Very impressive also was the lighting: one spot for each piano and one for every musician. Colored lights illuminated the different phases of the music: for example, when the uprights were playing alone, all other lights were dimmed and only the long row of the uprights' white hammers shone in the darkness, performing chromatic clusters. The synchronization was perfect and the huge chords sounded absolutely together - no trace of fast arpeggios. By the end, the light became bright in the hall and also came in from outside, as the whole building was illuminated. The applause and stamping were overwhelming, and even the many VIPs from the worlds of culture, politics and business clapped hands. George Antheil would have been satisfied! (Thanks to the Mechanical Music Digest for permission to use this material)
Dr. Jürgen Hocker, player-piano expert and programmer extraordinaire:
Finally all went well with the Ballet Mécanique. The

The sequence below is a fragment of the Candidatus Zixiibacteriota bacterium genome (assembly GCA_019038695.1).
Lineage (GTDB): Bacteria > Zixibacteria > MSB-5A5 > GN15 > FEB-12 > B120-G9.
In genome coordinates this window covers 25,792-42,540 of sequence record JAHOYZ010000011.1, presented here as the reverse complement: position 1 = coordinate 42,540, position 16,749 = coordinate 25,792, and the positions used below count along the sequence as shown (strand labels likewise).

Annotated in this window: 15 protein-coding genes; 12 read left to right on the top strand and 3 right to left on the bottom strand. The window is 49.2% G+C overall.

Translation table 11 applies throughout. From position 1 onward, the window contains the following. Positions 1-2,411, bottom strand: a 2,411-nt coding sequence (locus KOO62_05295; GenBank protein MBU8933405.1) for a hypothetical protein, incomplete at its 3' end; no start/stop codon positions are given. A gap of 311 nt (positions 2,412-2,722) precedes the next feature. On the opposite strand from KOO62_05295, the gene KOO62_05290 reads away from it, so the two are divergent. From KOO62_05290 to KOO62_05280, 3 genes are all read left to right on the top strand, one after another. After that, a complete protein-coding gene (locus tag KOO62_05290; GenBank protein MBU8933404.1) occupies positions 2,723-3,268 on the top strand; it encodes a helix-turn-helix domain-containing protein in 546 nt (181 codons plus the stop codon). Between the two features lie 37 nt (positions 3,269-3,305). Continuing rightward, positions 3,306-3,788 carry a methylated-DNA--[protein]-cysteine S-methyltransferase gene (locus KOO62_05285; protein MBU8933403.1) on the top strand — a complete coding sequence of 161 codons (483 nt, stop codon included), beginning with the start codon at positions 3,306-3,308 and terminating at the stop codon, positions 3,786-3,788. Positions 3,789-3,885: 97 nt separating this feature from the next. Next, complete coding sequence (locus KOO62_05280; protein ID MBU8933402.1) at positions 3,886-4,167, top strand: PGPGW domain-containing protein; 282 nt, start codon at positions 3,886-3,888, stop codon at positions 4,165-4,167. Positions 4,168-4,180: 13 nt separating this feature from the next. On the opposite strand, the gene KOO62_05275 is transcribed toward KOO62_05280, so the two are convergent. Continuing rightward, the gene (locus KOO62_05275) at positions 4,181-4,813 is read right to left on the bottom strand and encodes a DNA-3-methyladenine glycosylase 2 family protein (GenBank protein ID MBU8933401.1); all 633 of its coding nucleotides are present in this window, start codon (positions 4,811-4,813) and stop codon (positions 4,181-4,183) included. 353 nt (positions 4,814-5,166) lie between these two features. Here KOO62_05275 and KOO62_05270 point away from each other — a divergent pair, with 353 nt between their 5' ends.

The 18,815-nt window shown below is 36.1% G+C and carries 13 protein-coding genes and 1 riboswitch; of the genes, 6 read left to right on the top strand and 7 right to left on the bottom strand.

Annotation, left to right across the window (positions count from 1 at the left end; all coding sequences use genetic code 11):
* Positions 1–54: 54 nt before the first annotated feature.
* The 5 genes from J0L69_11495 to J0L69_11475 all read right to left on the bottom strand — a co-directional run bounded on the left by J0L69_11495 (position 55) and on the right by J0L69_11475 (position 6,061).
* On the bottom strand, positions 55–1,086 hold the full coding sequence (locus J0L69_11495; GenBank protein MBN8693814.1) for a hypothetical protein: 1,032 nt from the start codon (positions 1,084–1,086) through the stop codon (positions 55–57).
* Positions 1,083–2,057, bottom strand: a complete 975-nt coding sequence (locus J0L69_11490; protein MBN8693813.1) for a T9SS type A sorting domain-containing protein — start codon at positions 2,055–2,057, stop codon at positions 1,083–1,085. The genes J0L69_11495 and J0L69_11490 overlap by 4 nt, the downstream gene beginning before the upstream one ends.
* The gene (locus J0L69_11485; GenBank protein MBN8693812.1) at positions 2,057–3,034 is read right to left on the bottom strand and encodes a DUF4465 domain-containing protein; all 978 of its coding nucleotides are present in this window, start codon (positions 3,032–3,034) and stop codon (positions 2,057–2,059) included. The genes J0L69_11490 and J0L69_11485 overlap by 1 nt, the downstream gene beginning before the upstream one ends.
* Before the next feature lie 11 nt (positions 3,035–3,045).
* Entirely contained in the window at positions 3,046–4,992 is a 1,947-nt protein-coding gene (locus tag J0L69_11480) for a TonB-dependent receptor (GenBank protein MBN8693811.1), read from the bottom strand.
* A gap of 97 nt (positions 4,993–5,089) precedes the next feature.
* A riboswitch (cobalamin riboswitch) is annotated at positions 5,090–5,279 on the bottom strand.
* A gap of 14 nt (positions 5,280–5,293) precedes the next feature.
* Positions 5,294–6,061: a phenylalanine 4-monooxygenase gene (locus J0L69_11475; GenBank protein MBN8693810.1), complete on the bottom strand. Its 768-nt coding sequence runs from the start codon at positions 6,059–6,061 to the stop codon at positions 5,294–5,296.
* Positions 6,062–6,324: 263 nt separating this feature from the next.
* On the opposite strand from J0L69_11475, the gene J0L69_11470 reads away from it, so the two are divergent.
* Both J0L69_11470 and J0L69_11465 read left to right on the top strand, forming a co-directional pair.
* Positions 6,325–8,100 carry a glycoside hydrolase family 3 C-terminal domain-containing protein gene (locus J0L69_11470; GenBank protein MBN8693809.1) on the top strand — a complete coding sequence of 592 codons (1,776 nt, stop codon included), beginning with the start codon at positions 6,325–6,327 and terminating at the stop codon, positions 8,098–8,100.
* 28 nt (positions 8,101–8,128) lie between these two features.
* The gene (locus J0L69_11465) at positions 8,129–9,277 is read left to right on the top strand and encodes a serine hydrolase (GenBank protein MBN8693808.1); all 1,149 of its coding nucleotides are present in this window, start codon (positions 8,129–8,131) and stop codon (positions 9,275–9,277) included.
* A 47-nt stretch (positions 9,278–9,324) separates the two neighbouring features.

performances were absolutely great and the sound was really perfect!! We
had two performances, because the first performance sold out months ago,
and so the organizer planned a second performance at 11.00 pm the same day.
The preparations were extremely difficult. There were different files needed
for the [Ampico] player pianos and the different types of Disklaviers,
and Dennis Russell Davies wanted many tempo and dynamic changes during the
piece. For example, since he didn't want any amplification, then to hear
the live pianists, the player pianos had to play fairly soft, but only when
the live pianists were playing. Other times, the player pianos usually
played with full power. Davies tried a proper balance between all the instruments,
and I think he succeeded. But during the rehearsals there arose a lot of
problems. At one point six of the Yamaha pianos stopped playing.
What happened? They were all connected on one cable spool, and the
spool got so hot a fuse cut off the current. Also, during a pause
in the piece one of the Disklaviers begun to play a jazz piece!!
Why? Someone forgot to get out the [setup] disc from the piano.
And nobody knows how it began to play the disc. Another shock: During the
rehearsal only eight Disklaviers played to the finish. Why? We had
two run-throughs of the whole piece (27 minutes each), and this